Star In The Making: England Legend Bobby Charlton Makes His Debut On This Day in 1958

Charlton received his first England call-up for the British Home Championship game against Scotland at Hampden Park on 19 April 1958
10:35, 19 Apr 2022

An established member of Manchester United’s all-conquering Busby Babes side Bobby Charlton had narrowly escaped with his life following the tragic air crash at Munich which claimed eight of his team mate’s in February 1958; astonishingly, just two months later, he would make his first appearance for England and go on to become one of the most revered players in world football.

Nephew of the great Jackie Milburn, Charlton was first spotted playing for East Northumberland schools by Manchester United chief scout Joe Armstrong and went on to sign schoolboy forms for the Old Trafford club later that year.

Despite his mother’s doubts about him pursuing a life in football, making him enrol for an apprenticeship as an electrical engineer, Charlton eventually turned professional in 1954, joining a number of talented youngsters who had graduated through the club’s youth system under manager Matt Busby.

While carrying out his National Service with the Royal Army Ordnance Corps in Shrewsbury Charlton was still able to turn out for United at weekends and soon made a name for himself in that exciting young side of 1956 which contained the likes of Duncan Edwards and Eddie Coleman.

He played 14 times in that first season as a United player, scoring twice on his debut and netting a total of 12 times in all competitions as the reds won the title that season and also missed out on an a double when they lost to Aston Villa in the FA Cup final.

As league champions United were entered into the European Cup the following season as they pitted their wits against the continent’s elite and as one of the most promising sides in the tournament many had them down as favourites to win the relatively new competition.

However, disaster struck as Manchester United’s plane crashed on takeoff after a routine fuel stop in Munich following a 3-3 draw in Belgrade saw them through to the quarter-finals, killing eight of that wonderful team with Bobby Charlton also badly injured.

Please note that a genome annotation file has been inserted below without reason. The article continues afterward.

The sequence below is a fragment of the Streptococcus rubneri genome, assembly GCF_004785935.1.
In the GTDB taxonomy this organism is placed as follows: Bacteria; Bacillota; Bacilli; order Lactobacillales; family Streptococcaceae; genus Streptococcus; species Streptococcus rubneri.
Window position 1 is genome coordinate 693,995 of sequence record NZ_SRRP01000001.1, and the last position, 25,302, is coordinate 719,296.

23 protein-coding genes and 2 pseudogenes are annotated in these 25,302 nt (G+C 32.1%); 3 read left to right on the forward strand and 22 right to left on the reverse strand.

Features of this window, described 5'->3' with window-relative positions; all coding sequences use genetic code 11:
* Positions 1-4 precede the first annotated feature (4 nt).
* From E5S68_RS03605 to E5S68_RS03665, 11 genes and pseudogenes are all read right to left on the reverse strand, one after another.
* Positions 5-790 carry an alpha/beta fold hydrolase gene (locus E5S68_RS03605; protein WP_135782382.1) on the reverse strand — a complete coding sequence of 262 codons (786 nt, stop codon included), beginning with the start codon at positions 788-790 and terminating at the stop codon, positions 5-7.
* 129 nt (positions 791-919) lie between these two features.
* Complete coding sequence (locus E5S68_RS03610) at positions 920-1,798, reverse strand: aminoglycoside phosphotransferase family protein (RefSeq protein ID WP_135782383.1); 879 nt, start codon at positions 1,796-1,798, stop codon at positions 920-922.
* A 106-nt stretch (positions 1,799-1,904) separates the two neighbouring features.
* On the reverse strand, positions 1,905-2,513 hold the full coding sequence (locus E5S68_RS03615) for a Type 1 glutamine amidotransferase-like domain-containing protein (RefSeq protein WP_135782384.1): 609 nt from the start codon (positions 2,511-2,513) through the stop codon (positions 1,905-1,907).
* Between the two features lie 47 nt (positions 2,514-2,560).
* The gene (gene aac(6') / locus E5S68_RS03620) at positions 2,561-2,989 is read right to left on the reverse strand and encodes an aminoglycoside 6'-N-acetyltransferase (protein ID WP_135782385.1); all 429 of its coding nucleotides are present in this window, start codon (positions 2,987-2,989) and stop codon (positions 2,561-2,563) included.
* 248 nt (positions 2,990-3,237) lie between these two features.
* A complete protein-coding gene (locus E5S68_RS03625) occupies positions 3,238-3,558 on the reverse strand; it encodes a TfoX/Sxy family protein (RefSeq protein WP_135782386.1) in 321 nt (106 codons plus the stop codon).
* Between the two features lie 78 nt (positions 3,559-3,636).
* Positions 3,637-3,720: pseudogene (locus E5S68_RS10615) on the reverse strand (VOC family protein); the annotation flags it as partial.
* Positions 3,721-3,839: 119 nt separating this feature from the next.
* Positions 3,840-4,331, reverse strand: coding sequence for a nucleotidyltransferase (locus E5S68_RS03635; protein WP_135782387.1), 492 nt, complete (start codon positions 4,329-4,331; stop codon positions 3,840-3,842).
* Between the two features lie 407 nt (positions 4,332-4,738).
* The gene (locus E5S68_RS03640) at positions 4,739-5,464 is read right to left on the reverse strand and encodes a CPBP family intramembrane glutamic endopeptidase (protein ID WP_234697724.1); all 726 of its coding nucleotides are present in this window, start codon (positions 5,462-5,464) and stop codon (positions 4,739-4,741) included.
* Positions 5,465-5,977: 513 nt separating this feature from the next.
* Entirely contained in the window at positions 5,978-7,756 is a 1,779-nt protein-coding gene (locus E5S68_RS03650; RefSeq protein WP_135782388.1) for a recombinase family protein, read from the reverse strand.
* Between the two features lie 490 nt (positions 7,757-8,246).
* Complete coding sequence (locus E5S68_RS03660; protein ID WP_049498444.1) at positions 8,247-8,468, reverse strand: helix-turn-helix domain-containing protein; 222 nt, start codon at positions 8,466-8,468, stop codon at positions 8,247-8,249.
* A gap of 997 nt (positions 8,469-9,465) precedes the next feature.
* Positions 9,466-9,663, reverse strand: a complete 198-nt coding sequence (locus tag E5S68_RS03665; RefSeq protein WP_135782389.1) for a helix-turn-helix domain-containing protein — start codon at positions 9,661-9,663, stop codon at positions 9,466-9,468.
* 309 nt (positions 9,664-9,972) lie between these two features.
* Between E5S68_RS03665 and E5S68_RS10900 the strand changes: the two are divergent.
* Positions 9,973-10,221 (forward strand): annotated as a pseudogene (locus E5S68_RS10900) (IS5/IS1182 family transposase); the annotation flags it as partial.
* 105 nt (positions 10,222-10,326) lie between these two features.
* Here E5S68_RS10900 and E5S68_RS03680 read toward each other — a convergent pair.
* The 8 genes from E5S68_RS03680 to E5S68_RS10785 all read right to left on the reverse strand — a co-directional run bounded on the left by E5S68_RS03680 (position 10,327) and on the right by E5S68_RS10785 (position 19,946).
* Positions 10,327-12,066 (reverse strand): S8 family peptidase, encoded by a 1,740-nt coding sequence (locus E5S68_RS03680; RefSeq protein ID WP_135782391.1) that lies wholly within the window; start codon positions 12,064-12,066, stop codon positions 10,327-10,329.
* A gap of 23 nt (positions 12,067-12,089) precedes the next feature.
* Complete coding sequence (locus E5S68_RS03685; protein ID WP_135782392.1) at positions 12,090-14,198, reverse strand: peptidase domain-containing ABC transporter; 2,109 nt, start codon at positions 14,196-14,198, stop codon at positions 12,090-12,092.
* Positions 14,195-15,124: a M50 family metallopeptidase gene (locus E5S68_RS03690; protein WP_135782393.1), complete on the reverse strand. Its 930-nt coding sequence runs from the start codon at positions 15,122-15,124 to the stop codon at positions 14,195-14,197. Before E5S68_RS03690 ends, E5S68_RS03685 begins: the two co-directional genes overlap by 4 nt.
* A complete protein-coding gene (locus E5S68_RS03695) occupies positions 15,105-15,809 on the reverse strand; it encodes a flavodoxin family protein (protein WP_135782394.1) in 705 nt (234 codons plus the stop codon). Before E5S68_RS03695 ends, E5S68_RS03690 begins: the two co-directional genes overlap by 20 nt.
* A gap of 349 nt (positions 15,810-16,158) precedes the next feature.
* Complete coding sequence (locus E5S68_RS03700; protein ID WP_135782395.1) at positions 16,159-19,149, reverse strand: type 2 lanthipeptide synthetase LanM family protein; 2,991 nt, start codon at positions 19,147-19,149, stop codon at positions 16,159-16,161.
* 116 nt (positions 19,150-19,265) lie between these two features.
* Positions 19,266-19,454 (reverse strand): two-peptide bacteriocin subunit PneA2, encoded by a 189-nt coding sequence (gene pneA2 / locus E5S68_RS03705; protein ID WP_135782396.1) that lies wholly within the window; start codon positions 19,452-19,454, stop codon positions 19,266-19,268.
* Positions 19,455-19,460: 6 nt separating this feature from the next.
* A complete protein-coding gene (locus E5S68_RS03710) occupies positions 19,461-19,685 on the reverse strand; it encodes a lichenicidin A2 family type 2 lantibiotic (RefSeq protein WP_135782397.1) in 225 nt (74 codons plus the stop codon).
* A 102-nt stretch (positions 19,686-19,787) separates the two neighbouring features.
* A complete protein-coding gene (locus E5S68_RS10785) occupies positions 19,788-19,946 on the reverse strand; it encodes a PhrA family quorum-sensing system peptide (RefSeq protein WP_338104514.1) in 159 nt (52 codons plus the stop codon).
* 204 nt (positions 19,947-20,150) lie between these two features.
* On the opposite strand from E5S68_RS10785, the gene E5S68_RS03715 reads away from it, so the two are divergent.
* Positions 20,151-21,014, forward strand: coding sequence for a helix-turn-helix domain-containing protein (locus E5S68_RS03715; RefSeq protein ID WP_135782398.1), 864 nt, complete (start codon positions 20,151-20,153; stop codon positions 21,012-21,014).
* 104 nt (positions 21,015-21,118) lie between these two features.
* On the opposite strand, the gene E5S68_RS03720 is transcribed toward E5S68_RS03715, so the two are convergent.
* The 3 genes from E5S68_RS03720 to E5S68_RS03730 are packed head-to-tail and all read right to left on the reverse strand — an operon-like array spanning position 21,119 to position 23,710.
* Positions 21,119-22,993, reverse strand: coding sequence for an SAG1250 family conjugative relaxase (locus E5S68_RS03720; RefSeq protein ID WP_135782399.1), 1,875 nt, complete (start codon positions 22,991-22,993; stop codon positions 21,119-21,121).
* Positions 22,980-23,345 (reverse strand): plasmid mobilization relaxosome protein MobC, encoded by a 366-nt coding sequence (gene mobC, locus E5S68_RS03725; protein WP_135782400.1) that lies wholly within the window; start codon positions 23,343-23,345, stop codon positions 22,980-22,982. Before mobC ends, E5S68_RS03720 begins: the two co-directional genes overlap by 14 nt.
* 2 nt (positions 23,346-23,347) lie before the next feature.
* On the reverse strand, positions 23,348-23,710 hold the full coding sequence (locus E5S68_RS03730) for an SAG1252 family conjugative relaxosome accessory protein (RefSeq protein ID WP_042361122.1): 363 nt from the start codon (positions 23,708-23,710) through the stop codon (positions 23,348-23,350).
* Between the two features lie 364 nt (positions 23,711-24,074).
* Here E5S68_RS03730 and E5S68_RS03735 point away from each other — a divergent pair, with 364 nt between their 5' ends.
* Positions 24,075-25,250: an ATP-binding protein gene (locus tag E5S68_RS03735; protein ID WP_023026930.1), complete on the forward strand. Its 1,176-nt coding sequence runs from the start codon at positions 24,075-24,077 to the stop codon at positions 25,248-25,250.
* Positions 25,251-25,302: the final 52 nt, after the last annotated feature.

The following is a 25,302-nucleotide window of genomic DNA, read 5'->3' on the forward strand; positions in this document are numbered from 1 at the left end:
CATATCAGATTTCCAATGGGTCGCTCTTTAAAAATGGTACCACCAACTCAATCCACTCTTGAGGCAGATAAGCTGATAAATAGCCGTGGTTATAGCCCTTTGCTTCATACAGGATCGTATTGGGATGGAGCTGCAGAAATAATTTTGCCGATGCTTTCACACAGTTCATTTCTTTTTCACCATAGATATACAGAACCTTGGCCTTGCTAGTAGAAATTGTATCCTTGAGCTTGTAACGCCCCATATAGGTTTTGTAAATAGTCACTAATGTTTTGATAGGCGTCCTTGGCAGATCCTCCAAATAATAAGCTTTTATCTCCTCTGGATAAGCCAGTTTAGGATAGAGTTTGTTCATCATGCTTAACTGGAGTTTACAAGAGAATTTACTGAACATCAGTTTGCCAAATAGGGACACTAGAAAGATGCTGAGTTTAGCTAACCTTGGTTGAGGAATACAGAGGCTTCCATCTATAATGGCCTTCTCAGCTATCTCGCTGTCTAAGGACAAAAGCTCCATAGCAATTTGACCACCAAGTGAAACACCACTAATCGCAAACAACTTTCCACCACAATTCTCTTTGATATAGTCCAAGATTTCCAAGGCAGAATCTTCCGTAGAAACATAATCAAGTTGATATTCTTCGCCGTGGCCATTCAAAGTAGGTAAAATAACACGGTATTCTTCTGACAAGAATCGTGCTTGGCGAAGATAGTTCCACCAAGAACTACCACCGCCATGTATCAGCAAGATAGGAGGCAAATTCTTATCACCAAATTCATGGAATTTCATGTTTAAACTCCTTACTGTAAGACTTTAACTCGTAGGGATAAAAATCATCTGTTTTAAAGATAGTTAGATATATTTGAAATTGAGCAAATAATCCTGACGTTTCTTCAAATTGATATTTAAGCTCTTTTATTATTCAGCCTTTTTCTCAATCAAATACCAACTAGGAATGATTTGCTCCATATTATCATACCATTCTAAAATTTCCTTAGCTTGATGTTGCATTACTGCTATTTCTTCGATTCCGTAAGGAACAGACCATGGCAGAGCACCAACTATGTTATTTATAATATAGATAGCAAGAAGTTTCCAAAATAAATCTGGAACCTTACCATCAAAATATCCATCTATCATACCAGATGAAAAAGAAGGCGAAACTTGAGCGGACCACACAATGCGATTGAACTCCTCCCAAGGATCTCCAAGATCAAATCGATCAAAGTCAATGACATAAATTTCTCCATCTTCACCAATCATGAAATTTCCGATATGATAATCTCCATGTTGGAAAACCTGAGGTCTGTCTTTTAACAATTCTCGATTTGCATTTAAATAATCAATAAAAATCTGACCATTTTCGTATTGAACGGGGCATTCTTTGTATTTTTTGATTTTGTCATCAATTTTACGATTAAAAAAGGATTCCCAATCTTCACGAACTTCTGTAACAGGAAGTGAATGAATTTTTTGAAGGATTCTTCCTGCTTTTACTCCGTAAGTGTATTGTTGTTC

The aftermath of the Munich Air Disaster
The aftermath of the Munich Air Disaster

Miraculously, however, Charlton made a full recovery and found himself playing again just a matter of weeks later before receiving the call-up from England at the age of just 20 for the British Home Championship game against Scotland at Hampden Park on 19 April 1958.

His first game for the Three Lions couldn’t have been more impressive as England thumped their old enemy 4-0, with the debutant scoring a magnificent volley after a cross by the left winger Tom Finney, a goal described by The Times football correspondent Geoffrey Green as: "surely one of the finest ever seen at Hampden."

Charlton had announced his arrival on the international stage in emphatic style and to prove it was no fluke he found the net twice on his home debut against Portugal at Wembley that May.  

It was the beginning of a marvellous international career and despite being selected for the 1958 World Cup he didn’t kick a ball in anger before being picked for the tournament four years later in Chile as England reached the quarter-finals under Alf Ramsay.

His greatest moment in the white of England undoubtedly came in the summer of 1966 when England lifted the Jules Rimét trophy for the first time ever by beating West Germany in the final at Wembley on July 30 as Charlton scored three vital goals en route to that historic triumph and later that year was awarded FIFA’s Ballon d'Or.

After a largely disappointing defence of their title at the 1970 World Cup in Mexico, which saw England dumped out in the quarter-finals against West Germany, Charlton decided to hang up his boots at the age of 32, asking Alf Ramsay not to consider him for selection again on the flight back to England.

Charlton’s record of 49 goals in 106 England appearances made him his country’s most prolific marksman for the next four decades until the feat was beaten by Wayne Rooney on 8 September 2015 in a European Championships qualifier against Switzerland. The record was also equalled by Tottenham Hotspur's Harry Kane in March.

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